Who makes decisions around technology purchases?

The cost of the digital devices themselves that students use need to be considered in concert with the technical and administrative support required to make those devices reliable for classroom use.  The Director of Technology manages the technology budget, which is created in collaboration with the Director of Curriculum and Program Innovation and the Director of Finance and Operations. Depending on the scale, reach, and cost of a purchase, the Head of School, Division Heads, other members of the Administrative Team, Faculty, and outside consultants may be included in decision-making. For example, the adoption of BrightBytes, our technology data collection and decision-making tool, was a decision made by the entire Administrative Team because of its potential impact on students, teachers, and families. For major purchases and adoptions, we typically conduct a small-scale pilot to make more informed decisions.

How do we ensure devices have the latest software, security updates, etc?

In 2015, we deployed a managed software program for Mac laptops using Munki. Devices are managed remotely, with new software and updates installed as needed throughout the year. Munki allows for software to be deployed to individual, group, or all devices, with some updates being optional and others required. Devices are also collected and serviced over the summer, so that their software and configurations can be standardized and optimized.

Chromebooks are managed using Google's Device Management administration platform. This platform offers remote management capabilities similar to those of Munki.

What are our expectations for student access to devices off campus?

This varies tremendously by grade level, discipline, and time of the year. In a May 2016 survey, 76% of Burke’s seventh grade students reported that, on average, the need is less than one hour per night.  Each family has its own strategy to ensure the needs of multiple students in the same household are met (e.g., time sharing one digital device among different children vs. having multiple digital devices in the home so children can do their homework in parallel).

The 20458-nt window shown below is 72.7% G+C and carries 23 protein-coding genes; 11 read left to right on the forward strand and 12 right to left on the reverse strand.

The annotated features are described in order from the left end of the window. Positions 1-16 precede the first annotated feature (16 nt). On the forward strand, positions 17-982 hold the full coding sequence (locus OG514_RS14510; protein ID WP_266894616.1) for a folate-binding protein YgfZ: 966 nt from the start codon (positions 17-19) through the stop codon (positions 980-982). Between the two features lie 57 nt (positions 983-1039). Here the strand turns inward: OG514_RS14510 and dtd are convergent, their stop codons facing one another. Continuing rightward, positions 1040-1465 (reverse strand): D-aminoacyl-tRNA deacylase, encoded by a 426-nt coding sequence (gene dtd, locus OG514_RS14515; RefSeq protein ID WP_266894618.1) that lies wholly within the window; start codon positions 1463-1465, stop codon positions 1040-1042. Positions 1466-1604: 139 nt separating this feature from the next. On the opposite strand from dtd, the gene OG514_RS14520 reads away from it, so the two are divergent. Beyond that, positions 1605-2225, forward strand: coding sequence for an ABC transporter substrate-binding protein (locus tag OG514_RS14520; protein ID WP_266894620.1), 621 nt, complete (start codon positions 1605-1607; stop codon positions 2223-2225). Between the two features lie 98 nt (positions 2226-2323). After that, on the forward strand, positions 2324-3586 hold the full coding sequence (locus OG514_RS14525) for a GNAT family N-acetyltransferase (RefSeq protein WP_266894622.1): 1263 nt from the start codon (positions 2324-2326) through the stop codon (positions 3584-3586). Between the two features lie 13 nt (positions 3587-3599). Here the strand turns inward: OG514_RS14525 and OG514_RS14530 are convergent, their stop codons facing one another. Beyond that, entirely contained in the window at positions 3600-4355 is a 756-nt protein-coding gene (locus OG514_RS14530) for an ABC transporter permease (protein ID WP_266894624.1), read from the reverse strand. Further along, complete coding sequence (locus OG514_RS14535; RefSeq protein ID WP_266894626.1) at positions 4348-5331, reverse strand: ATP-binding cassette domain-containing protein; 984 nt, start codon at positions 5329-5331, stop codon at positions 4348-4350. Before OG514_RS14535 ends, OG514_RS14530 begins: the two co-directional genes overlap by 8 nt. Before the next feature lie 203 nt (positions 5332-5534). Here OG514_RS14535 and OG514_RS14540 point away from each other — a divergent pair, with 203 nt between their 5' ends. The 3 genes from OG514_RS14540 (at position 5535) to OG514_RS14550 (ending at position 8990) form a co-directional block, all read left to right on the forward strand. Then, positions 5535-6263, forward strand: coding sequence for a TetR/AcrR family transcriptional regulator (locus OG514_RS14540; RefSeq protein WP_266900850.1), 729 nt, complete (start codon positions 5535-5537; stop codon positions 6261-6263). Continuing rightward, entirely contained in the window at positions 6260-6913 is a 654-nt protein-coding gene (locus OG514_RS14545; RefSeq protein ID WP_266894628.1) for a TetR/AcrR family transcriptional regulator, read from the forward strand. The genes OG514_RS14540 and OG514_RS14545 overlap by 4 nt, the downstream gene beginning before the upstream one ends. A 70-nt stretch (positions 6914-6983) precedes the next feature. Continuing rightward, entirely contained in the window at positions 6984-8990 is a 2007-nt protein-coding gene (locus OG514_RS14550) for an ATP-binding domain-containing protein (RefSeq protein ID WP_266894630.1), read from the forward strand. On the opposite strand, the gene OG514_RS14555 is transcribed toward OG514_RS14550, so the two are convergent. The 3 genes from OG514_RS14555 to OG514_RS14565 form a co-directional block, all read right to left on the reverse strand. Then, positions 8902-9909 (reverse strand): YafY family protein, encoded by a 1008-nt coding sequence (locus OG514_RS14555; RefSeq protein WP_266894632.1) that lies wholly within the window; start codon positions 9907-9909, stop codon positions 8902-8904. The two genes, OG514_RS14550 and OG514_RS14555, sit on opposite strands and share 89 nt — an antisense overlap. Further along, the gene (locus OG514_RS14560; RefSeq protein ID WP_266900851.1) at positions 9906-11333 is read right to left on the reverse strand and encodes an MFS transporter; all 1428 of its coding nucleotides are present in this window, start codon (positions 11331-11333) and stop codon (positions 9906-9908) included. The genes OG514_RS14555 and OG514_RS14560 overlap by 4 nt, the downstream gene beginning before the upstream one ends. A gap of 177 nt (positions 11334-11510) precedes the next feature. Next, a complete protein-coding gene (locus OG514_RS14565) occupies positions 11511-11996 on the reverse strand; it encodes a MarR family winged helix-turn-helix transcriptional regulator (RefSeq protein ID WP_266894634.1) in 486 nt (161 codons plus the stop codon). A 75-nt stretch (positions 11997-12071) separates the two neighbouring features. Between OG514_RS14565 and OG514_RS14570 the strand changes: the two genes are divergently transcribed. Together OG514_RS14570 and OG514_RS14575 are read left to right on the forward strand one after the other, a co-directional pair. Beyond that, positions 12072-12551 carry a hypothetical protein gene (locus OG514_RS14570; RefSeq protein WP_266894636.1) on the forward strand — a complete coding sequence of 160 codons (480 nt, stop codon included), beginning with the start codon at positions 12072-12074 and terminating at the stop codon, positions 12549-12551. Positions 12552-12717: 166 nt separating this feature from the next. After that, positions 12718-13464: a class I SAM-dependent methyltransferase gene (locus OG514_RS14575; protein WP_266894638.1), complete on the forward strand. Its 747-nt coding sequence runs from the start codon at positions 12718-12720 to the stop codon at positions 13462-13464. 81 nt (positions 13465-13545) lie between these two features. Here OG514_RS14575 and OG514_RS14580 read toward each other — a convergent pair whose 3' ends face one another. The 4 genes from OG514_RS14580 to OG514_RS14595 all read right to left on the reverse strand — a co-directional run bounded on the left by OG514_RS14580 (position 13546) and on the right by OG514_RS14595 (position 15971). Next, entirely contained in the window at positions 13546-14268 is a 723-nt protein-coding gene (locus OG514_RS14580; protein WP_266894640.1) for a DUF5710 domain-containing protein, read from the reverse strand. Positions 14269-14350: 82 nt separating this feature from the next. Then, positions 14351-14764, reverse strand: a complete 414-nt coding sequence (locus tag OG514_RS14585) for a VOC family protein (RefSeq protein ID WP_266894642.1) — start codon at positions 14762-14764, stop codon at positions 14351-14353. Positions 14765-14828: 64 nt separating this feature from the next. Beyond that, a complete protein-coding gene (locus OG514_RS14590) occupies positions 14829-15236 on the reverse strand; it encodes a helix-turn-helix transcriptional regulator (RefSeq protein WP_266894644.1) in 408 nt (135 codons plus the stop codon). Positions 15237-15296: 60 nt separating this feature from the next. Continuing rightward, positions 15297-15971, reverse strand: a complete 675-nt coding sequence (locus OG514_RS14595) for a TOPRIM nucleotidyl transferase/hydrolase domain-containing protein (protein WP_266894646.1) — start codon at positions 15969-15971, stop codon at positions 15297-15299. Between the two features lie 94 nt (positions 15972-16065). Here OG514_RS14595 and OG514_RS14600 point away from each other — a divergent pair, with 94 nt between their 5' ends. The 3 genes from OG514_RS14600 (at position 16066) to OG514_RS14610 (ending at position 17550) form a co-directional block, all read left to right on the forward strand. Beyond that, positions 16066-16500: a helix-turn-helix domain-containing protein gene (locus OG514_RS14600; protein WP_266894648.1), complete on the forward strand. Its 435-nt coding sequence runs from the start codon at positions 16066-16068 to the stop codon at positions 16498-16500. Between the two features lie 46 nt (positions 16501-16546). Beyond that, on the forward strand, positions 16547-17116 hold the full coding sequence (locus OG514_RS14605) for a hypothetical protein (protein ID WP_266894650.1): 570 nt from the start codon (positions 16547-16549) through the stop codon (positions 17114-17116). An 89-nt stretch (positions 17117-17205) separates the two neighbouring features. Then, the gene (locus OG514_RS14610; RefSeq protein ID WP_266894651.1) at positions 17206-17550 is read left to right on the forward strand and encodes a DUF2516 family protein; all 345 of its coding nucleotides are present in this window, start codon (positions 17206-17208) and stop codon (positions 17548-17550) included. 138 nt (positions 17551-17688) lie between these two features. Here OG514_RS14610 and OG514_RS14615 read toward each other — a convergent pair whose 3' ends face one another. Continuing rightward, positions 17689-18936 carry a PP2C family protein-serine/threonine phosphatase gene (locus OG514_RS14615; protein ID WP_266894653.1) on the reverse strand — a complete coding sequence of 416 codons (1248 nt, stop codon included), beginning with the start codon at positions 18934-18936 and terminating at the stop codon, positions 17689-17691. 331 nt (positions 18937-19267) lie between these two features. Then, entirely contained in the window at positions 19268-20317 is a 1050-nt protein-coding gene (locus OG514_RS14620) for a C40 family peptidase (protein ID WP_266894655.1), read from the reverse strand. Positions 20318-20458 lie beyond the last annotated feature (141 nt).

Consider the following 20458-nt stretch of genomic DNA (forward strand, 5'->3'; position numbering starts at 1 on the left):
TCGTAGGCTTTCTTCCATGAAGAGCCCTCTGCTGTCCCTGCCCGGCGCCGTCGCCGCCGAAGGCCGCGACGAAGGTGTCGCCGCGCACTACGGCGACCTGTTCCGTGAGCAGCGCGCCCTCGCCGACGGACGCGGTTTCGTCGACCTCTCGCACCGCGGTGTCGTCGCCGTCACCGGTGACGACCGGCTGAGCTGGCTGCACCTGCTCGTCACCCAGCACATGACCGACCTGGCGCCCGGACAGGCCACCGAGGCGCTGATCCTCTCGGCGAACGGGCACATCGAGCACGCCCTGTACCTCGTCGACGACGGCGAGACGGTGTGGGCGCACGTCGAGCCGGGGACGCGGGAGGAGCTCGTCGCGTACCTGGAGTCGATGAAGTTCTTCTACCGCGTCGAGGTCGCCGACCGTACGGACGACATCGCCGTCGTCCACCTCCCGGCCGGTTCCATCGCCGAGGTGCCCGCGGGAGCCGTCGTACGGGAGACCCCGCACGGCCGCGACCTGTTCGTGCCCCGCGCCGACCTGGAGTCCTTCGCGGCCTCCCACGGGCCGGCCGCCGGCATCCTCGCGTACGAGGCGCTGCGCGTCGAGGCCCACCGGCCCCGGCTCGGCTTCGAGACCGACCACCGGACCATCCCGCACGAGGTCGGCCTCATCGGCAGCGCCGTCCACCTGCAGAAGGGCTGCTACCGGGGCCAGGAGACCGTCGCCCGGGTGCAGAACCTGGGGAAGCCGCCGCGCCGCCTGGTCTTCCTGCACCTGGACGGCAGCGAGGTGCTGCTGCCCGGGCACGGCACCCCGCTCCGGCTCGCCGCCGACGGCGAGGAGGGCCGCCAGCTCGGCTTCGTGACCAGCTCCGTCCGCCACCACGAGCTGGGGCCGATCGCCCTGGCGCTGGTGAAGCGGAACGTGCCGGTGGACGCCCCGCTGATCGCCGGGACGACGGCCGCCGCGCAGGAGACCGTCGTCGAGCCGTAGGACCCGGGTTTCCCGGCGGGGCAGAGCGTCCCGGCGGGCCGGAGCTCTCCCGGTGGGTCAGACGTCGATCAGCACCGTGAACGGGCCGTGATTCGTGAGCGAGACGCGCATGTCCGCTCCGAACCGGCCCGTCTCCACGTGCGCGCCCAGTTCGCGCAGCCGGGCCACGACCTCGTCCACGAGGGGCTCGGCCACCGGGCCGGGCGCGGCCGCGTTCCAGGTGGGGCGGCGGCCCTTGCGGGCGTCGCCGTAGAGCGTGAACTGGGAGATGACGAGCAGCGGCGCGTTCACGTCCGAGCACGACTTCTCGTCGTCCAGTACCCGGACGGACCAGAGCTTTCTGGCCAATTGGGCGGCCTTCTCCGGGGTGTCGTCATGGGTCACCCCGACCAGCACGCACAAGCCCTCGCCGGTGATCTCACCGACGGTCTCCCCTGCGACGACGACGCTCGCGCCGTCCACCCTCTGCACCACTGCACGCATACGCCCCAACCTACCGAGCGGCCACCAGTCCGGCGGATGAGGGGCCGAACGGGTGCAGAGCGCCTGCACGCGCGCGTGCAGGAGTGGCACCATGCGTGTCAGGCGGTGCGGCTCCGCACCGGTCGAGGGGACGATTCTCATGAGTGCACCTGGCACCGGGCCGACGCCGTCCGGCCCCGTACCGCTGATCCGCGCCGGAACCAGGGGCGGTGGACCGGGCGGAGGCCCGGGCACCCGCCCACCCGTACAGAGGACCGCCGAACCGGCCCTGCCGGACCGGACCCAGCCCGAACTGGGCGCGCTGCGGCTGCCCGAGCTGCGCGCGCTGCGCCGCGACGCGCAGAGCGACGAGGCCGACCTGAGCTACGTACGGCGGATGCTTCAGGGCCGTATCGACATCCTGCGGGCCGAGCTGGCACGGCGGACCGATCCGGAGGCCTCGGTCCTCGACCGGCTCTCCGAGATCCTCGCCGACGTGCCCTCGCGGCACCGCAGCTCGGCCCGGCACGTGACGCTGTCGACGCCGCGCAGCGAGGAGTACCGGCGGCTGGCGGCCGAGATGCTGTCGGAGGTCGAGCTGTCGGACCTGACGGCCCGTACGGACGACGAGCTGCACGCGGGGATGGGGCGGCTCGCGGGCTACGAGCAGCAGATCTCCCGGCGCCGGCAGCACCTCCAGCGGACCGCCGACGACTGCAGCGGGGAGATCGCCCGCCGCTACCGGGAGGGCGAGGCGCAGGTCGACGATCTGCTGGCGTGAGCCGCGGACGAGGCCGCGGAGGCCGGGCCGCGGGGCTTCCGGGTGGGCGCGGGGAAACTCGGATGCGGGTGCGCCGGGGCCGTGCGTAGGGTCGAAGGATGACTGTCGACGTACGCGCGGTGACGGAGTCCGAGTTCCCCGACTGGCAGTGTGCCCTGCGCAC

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The three primary ways Upper School students are asked to use technology at home include accessing Schoology (Upper School Learning Management System), using Google Apps for Education, and Internet research.

In past years, expectations have primarily been communicated by teachers on Curriculum Night, as part of grade-level parent meetings in September, and in the Family Handbook. Recognizing the need for clearer communication about expectations for technology use and access at home, particularly in the Upper School where expectations are the highest, we began publishing technology needs as part of the Upper School supply list this May. Current language for this is that students are expected to have an “Internet-connected device with a keyboard.” This also included ranges of minutes for each grade level so that families can ensure sufficient access, particularly when a student is sharing a device with a sibling and/or other family members.

Do we provide support for current families or those admitted with financial aid that may not be able to afford to meet the requirements?

The school will work with families to ensure that all students have sufficient access to technology at home. Such requests are confidential and go through the Financial Aid Committee.

Do we have content filters on the school internet?

Intentionally, Burke’s does not have content filters installed. This rationale is articulated and explained in the Family Handbook. Burke’s believes that a key 21st-century skill is being a responsible and critical user of the Internet. Through a comprehensive and incremental digital citizenship program that begins in Kindergarten and continues through 8th grade, we teach our girls how to responsibly use and navigate the Internet. We believe that this approach, combined with the use of grade-level appropriate search sites, careful supervision, and the use of tools such as Google SafeSearch, teaches, reinforces, and supports lifelong responsible use habits and practices.

What happens if we suspect a student has accessed inappropriate content?

We are able to use the school’s DNS cache to review websites visited by a particular device, including personal devices that are on the Burke’s wifi network. Due to cache limitations, these requests must be made in a timely manner. We are unable to review websites visited by any device that is using an external connection (cellular data, outside wifi, etc.)


What does digital citizenship look like at Burke’s?